Science & Nature: Planetary possibilities
Friday 25 November 2011
Occasionally, works of intellectual originality arise from the ferment of popular science writing. One such is David Deutsch's The Beginning of Infinity (Allen Lane, £25), which goes against the pessimistic grain of the times in suggesting that the scientific project begun in the 17th century has limitless possibilities and that the problems pressing on us now are all eminently soluble.
Bold in a more subtle, understated way than Deutsch is Jonah Lehrer's Proust was a Neuroscientist (Canongate, £16.99), a series of free-standing essays on artists and the scientific implications of their work. Lehrer's ability to write well about science, literature, visual art and music is a rare gift.
Jared Diamond has reclaimed a subject notorious for its shabby patched elbows with his radical geographising of history. His colleague at the University of California, Laurence C Smith, has now written the essential backgrounder for the coming era in which temperate civilisation moves north into the previous frozen tundra and boreal forest: The New North (Profile, £20). Smith marshals his material brilliantly and he has lived his vision, travelling in the region.
As we watch David Attenborough at the poles, it is a shock to be brought back to the reality that faced Scott in the Antarctic in 1912. That Scott's photographic record of what was a research expedition, not merely a trophy hunt, has been "lost" for 100 years is hard to credit. But here it is, in stark black and white, in David M Wilson's The Lost Photographs of Captain Scott (Little, Brown, £30).
Angela Saini's Geek Nation (Hodder & Stoughton, £20) is revealing reportage on India's scientific and technological renaissance. She shows how the Indian space programme was inspired by Arthur C Clarke, how fixing the millennium bug kickstarted the Indian IT revolution, and how relentless cramming to get into India's technical institutes is producing not always über-geeks but drones.
Perhaps it was inevitable that Longitude author Dava Sobel would turn to Copernicus: from the man who told us how far round the world we'd gone to the man who told us the earth revolves around the sun. In A More Perfect Heaven (Bloomsbury, £14.99), she adds a new twist in the form of a play, in the middle of the narrative, centred on Copernicus's meeting with Rheticus - the man who persuaded him to publish his theory that changed the world forever.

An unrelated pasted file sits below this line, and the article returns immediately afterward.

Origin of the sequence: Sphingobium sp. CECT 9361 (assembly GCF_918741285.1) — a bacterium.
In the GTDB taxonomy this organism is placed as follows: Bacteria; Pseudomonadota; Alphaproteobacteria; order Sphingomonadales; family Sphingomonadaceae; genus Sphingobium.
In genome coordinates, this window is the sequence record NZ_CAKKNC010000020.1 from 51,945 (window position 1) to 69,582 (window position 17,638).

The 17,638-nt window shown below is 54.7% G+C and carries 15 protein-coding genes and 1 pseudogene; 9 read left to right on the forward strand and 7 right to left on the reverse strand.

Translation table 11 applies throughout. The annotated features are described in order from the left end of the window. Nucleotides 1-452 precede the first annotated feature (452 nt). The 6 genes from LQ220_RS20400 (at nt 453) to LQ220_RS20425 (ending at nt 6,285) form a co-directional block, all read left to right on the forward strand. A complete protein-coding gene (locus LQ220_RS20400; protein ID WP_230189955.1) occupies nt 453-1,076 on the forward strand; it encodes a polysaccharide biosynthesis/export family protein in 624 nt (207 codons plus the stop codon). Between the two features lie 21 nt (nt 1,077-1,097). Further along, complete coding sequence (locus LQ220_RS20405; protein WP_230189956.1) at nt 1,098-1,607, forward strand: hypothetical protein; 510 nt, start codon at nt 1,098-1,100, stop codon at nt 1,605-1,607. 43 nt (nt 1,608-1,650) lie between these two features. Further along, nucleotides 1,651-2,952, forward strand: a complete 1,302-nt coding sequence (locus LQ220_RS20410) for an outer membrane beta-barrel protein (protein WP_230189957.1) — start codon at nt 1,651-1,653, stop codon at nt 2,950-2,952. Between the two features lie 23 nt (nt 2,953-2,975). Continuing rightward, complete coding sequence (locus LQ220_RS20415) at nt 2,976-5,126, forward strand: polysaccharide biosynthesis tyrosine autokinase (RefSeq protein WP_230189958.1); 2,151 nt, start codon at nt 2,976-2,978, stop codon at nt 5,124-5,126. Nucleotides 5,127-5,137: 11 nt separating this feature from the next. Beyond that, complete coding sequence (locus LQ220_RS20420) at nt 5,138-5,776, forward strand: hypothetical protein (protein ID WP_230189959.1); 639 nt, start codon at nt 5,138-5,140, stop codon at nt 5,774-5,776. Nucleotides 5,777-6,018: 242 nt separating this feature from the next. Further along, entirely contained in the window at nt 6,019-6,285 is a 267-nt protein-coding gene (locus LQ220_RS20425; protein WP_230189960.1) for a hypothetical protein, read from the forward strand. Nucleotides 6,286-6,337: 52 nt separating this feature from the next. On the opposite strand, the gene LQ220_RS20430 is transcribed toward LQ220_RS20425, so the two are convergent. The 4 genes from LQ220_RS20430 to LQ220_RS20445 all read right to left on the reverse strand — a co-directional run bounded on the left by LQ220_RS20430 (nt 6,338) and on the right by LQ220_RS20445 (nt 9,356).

The study of human evolution is burgeoning, thanks partly to the new technique of sequencing ancient DNA. Two books bring us up to date. John Reader's sumptuously illustrated Missing Links (OUP, £25) focuses on the great fossil hunters and their discoveries. Chris Stringer's The Origin of Our Species (Allen Lane, £20) is the most thorough review of all the new techniques that are piecing together our true story at last.
Tim Radford's The Address Book (Fourth Estate, £16.99) traces the deep roots of geology and human evolution. He shows how the past is still more present than we could ever guess.
The book that will generate most discussion this year is Steven Pinker's The Better Angels of Our Nature (Allen Lane, £30). His explanations for the apparent paradox of how brutality and even genocide in the modern world coexist with a trend towards diminished violence are entirely convincing.
Philip Ball is the most polymathic science writer of our time. In Unnatural: The Heretical Idea of Making People (Bodley Head, £20) he casts a judicious eye on Craig Venter's claims to have "synthesized life"; the existing technology of IVF; the realistic prospects of stem cell therapy; and the possibility of genetically modified humans.
Richard Dawkins's The Magic of Reality (Bantam, £20) is an illustrated Book of Knowledge for younger readers, but with the added charisma of the master. Richard Mabey's The Perfumier and the Stinkhorn (Profile, £9.99) is a slender volume of talks from Radio 3, but a big-hearted book. Mabey describes himself as a "literary hunter gatherer" and he has carved out a very personal territory, somewhere between science, art and a romantic immersion in nature.
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